Andy Maslen’s Copywriting Sourcebook – focus on writing that sells and persuades. Loads of ideas and samples.
Made to Stick – a great book on why some ideas “stick” and how you can communicate to make sure your ideas do too.
Predatory Thinking  – the author was a copywriter and the text is a masterclass in direct tone and short sentences! The content is based on a series of stories of how to outthink the competition. Entertaining and thought provoking.
The Laws of Simplicity – the first law is “Reduce: The simplest way to achieve simplicity is through thoughtful reduction.” Brevity, action verbs and concise sentences are the way forward!
I’d love to hear your recommendations too. What resources have made you rethink how you write? What are some of your best call to action phrases?
(Email me to find out how you can improve your written communication in a series of one-on-one coaching sessions)

Creating AWE

I will admit to misusing the word “awesome” and I’m about to do it again here.
The acronym “AWE” probably won’t fill you with “A feeling of reverential respect mixed with fear or wonder” but you may find it helps achieve the following:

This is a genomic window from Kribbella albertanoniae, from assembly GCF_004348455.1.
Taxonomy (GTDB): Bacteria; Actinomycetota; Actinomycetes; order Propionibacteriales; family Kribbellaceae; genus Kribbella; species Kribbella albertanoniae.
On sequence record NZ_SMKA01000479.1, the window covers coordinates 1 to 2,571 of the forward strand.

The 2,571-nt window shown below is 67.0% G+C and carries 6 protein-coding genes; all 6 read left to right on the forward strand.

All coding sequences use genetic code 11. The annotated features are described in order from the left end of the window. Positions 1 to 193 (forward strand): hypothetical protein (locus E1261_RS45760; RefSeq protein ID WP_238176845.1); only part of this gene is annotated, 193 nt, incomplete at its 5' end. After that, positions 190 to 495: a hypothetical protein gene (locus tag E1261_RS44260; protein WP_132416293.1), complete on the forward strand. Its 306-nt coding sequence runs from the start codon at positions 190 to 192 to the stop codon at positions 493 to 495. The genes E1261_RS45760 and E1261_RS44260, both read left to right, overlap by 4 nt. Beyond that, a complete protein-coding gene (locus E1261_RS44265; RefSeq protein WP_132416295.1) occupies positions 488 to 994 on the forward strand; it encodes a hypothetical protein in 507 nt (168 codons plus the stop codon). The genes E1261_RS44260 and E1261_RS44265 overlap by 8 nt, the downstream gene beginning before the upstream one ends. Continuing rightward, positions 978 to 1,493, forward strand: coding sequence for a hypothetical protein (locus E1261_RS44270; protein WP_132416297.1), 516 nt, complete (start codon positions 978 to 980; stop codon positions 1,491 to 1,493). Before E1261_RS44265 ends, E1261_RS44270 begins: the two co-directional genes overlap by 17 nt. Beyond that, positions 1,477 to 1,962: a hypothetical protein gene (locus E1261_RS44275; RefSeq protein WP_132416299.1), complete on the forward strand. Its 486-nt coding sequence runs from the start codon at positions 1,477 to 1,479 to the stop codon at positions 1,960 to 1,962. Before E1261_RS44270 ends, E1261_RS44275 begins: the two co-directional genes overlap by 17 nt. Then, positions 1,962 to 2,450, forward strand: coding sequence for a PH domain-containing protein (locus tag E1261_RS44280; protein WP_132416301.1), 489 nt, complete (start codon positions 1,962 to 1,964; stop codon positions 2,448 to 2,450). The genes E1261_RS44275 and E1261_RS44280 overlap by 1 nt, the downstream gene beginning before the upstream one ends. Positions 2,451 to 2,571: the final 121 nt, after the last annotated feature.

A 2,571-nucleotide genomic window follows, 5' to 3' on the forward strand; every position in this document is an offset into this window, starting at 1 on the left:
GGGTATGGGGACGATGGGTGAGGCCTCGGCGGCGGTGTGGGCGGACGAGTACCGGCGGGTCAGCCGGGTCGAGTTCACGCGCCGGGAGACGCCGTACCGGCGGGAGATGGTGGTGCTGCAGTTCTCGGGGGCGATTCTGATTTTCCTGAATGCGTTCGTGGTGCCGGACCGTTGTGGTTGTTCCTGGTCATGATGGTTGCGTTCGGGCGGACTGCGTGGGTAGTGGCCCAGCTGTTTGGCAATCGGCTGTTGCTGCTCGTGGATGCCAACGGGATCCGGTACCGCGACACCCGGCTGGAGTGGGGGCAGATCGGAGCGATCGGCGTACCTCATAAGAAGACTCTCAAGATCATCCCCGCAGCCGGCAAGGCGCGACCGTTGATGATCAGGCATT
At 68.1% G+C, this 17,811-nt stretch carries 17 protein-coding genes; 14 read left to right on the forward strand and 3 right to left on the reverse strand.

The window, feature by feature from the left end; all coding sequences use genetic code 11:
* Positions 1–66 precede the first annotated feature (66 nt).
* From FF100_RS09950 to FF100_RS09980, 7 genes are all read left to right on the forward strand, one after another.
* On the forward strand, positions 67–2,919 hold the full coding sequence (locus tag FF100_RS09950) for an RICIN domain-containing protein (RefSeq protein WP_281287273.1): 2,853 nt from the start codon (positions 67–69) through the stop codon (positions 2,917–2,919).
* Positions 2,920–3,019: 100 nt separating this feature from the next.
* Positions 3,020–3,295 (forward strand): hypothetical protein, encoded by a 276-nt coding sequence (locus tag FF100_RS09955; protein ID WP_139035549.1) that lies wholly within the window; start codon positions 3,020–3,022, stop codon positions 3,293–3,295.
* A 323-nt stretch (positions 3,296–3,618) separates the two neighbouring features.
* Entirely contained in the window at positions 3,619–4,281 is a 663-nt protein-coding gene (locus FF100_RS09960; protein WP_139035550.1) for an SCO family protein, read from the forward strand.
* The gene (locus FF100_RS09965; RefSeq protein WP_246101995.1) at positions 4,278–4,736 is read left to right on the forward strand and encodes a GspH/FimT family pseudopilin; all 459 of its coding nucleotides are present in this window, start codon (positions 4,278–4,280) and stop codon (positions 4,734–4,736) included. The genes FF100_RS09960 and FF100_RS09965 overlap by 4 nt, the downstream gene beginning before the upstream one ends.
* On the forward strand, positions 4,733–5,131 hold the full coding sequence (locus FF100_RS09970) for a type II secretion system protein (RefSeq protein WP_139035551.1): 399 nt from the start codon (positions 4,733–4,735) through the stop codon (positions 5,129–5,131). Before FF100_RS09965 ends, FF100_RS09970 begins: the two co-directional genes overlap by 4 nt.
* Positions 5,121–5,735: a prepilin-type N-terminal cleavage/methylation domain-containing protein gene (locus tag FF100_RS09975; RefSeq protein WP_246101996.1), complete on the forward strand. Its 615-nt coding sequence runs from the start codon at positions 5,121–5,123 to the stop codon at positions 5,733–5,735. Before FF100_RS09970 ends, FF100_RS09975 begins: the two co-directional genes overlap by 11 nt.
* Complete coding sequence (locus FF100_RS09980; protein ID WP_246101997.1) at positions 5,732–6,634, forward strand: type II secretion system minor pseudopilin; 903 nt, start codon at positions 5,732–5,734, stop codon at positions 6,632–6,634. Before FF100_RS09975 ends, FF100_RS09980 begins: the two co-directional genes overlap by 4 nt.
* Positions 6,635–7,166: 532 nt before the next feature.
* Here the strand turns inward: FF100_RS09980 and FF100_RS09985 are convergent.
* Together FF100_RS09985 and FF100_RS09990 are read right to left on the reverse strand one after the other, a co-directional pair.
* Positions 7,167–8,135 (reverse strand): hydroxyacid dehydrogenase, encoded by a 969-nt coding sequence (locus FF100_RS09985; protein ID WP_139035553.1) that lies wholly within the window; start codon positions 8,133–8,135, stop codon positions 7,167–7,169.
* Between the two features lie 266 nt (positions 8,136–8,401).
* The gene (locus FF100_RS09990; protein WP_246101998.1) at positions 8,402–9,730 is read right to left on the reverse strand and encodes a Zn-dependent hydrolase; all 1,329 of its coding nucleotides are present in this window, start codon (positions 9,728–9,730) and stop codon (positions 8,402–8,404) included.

• Deepening awareness
  • Delving past automatic thinking, forcing you to dig deep
  • Increasing the pool of ideas at your disposal, increasing your chances of hitting on a great idea
  • Encouraging creativity

And it is super simple.
All you need to say is:

And
What
Else?

Here’s how to apply it in a brainstorming session
Think of an issue you are facing.
What action could I take to solve this?
Idea #1…

And what else?

Idea #2

And what else?

Idea #3…

And what else?

You get the drill…but here is the thing, whilst the first ideas might come thick and fast, after a while they start to dry up. This is where the “AWE” magic happens! This is where you move from your automatic preferences and start experimenting with new ideas, new perspectives and new ways of thinking.

Make yourself a little uncomfortable.
Push yourself out of your comfort zone.
Similar to drilling down with the five whys, this iterative inquiry approach is a powerful coaching tool.
We’ll get to the challenge of implementing all these crazy new ideas in a future post. You will probably be filled with a lot of “I can’t do that!!!”. One step at a time, my friend! First, let’s work on unblocking our usual thinking and opening the floodgates of creativity and opportunity.

So try out the “AWE-some” (I warned you!) question this week and let me know what new insight or ideas you gained from applying this approach in the comments below.